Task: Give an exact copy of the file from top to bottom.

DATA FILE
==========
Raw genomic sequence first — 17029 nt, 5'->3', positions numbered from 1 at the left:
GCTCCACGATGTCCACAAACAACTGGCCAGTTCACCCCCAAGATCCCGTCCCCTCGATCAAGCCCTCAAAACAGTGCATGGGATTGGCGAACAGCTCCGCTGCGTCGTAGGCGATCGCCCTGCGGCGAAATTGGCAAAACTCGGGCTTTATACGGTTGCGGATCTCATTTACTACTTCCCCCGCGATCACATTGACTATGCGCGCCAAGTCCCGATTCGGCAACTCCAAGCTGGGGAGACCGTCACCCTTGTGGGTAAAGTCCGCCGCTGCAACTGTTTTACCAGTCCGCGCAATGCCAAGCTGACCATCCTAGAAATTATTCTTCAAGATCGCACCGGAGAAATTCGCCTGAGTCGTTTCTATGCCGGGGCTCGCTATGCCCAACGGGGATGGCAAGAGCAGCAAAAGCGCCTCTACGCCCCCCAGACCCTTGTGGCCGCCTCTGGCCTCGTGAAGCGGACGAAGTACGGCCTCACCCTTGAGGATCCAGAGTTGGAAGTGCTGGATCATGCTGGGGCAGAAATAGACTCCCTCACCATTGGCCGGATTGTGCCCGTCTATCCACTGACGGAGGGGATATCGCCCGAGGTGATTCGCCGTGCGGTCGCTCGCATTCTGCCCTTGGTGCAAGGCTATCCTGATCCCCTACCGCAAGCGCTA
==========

Raw genomic sequence first — 17029 nt, 5'->3', positions numbered from 1 at the left:
GCTCCACGATGTCCACAAACAACTGGCCAGTTCACCCCCAAGATCCCGTCCCCTCGATCAAGCCCTCAAAACAGTGCATGGGATTGGCGAACAGCTCCGCTGCGTCGTAGGCGATCGCCCTGCGGCGAAATTGGCAAAACTCGGGCTTTATACGGTTGCGGATCTCATTTACTACTTCCCCCGCGATCACATTGACTATGCGCGCCAAGTCCCGATTCGGCAACTCCAAGCTGGGGAGACCGTCACCCTTGTGGGTAAAGTCCGCCGCTGCAACTGTTTTACCAGTCCGCGCAATGCCAAGCTGACCATCCTAGAAATTATTCTTCAAGATCGCACCGGAGAAATTCGCCTGAGTCGTTTCTATGCCGGGGCTCGCTATGCCCAACGGGGATGGCAAGAGCAGCAAAAGCGCCTCTACGCCCCCCAGACCCTTGTGGCCGCCTCTGGCCTCGTGAAGCGGACGAAGTACGGCCTCACCCTTGAGGATCCAGAGTTGGAAGTGCTGGATCATGCTGGGGCAGAAATAGACTCCCTCACCATTGGCCGGATTGTGCCCGTCTATCCACTGACGGAGGGGATATCGCCCGAGGTGATTCGCCGTGCGGTCGCTCGCATTCTGCCCTTGGTGCAAGGCTATCCTGATCCCCTACCGCAAGCGCTA